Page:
Lab Activity: Projectile Motion
Include the following in your lab report:
1. The title of the lab activity
2. The date the lab activity was performed
3. The goal(s) of the lab activity
4. A description of the lab activity (procedures, sketches or pictures)
5. Data collected in the lab activity
6. Analysis of data and sample calculations
7. Conclusion(s) (Answer the questions posed in the lab)
There is no error analysis in this lab activity.
There are 5 parts to this lab. The first 4 parts use the simulation shown below. The final part is a hands-on activity. Click the "Intro" simulation to begin. For activities 1 through 4, use the controls in the simulation to fire the projectiles (by pushing the red firing button) at various angles and with various initial speeds. Don't forget that the definition of the "range" is the distance traveled in the x-direction to get back down to the original firing height. The trajectory shown in the simulation starts at the base of the cannon.
You can use the tools (located at the top of the simulation) to make any measurements you need. Record all of your work in your lab notebook, including the calculations you make and results of the simulations.
a. Calculate the range of a projectile with an initial speed of 16 m/s and a firing angle of 35° when the cannon is on the ground. After you determine the answer, adjust the parameters to those values in the simulation and fire the cannon. Record your results and the results given by the simulation.
b. Change the mass of the projectile in the simulation by choosing several different objects as projectiles. Do you think this change will have any effect on the range? Fire the cannon with a different mass. Does this change have any effect? Why or why not?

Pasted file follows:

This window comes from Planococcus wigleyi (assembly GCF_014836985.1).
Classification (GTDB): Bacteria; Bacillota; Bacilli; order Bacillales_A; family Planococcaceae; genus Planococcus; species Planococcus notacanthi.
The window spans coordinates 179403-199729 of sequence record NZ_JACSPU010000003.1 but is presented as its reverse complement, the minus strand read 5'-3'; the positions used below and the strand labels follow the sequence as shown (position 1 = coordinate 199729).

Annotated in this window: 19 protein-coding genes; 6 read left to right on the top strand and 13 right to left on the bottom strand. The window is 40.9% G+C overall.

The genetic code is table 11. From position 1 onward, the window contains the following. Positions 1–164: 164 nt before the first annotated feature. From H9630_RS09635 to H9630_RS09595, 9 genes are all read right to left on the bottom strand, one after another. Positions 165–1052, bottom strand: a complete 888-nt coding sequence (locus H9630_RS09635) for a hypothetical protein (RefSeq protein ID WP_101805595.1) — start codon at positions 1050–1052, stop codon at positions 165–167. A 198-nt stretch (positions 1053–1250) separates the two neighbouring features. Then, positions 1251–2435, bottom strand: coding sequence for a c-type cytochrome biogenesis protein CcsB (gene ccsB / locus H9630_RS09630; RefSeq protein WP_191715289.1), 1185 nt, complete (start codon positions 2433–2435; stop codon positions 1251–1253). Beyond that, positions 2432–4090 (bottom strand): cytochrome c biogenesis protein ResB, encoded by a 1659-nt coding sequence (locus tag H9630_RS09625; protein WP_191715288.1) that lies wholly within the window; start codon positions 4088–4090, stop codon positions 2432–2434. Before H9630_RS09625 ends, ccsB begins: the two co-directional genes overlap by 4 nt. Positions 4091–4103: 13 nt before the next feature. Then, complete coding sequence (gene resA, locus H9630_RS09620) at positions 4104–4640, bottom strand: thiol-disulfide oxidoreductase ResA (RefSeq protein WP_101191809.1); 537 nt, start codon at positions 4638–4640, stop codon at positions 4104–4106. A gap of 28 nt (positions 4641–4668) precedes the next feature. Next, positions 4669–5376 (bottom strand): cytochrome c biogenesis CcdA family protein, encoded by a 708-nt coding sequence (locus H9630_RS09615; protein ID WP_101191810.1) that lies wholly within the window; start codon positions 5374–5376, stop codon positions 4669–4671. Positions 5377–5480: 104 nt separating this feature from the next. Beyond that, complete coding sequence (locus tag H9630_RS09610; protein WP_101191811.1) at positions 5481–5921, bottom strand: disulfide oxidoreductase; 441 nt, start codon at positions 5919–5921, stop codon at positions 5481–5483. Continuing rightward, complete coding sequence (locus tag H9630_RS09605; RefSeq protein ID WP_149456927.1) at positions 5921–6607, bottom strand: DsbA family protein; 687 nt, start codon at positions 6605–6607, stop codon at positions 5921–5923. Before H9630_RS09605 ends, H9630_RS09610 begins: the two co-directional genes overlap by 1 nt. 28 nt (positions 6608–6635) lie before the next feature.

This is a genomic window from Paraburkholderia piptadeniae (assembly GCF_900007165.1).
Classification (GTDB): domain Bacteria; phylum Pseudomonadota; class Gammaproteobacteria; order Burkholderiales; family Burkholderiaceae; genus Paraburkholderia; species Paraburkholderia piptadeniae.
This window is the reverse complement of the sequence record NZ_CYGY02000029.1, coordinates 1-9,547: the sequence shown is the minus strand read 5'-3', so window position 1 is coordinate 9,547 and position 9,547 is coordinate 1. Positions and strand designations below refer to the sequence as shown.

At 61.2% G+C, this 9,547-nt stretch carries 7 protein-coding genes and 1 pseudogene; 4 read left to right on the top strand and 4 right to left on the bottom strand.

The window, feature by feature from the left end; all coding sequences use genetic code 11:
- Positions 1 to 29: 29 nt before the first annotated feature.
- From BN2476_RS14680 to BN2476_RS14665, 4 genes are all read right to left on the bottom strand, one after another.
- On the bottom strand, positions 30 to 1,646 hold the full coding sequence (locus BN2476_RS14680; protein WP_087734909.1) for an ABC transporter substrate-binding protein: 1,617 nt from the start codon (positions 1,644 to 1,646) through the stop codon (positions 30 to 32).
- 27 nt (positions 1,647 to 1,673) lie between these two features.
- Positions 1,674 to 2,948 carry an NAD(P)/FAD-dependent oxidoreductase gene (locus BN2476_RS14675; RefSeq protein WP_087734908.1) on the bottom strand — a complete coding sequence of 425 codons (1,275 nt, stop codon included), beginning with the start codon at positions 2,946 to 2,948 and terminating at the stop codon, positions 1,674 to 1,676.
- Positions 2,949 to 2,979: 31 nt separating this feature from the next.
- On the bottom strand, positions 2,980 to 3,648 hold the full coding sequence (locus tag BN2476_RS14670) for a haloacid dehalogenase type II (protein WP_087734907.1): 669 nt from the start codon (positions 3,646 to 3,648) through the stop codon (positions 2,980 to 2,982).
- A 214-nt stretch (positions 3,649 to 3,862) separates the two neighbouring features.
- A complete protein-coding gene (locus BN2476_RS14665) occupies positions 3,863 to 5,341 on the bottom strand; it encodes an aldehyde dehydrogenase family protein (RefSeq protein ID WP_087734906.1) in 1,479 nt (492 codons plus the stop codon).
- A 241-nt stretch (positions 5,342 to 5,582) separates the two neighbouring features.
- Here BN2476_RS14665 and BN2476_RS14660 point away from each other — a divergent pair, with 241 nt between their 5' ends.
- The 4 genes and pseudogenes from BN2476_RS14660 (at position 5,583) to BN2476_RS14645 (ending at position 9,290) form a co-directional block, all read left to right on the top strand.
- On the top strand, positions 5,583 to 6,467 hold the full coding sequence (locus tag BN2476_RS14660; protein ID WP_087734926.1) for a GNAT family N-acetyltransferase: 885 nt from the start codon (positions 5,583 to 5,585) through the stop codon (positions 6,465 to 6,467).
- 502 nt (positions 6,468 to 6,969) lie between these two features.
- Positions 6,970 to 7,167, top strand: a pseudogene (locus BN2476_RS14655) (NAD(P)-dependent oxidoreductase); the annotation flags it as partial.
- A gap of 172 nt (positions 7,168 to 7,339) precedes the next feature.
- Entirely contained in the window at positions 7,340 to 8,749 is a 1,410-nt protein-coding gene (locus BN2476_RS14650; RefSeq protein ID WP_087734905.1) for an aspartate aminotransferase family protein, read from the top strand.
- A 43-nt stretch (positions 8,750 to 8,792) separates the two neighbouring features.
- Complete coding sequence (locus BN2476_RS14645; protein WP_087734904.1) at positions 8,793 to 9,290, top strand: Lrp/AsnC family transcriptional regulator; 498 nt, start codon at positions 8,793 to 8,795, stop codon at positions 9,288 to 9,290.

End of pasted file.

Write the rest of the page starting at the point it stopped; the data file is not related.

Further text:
a. Calculate the maximum height of a projectile fired at 8 m/s and a 50° firing angle. After you determine the answer, adjust the parameters in the simulation to these new values and fire the cannon. Record your results and the results given by the simulation.
b. Examine the structure of the equations you used to determine by what factor the maximum height would change if you doubled the initial speed. Check your thinking by changing the initial speed on the simulation to 16 m/s. Record your results.
Calculate the ranges for a projectile with an initial speed of 15 m/s shot at a 40° angle and the same projectile shot at a 50° angle. How do the results compare? Use the simulation to check your work. Record your findings. Try the same activity with angles of 25° and 65°. What can be said about firing a projectile at complementary angles?
Repeat activity 3, this time finding the total horizontal distance traveled when the cannon raised 10 m off the ground. This distance is no longer referred to as the range (because Δy ≠ 0), and you cannot use the range equation to find it. Instead, you simply need to use the basic kinematic equations for projectiles. Compare and contrast your results between activity 4 and activity 3. Explain any differences.
This is the hands-on part of the activity that requires a partner or two. Toss any small round object (a baseball, for example) and take series of images (use a cell phone) of its parabolic trajectory (from the side). Determine the intitial speed of the toss by analyzing the images and using measurements you make. You can make the measurement via the image(s) as long as there is something in the image that is of known height or length that can be used as a reference or you can actually measure the range of the toss or its max height, etc. You must include at least one image in the lab report and throughly explain how you calculated the initial speed. Please use an image editor like lunapic (www.lunapic.com) to add graphics to your image (measurements and vectors, for example) that illustrate your work.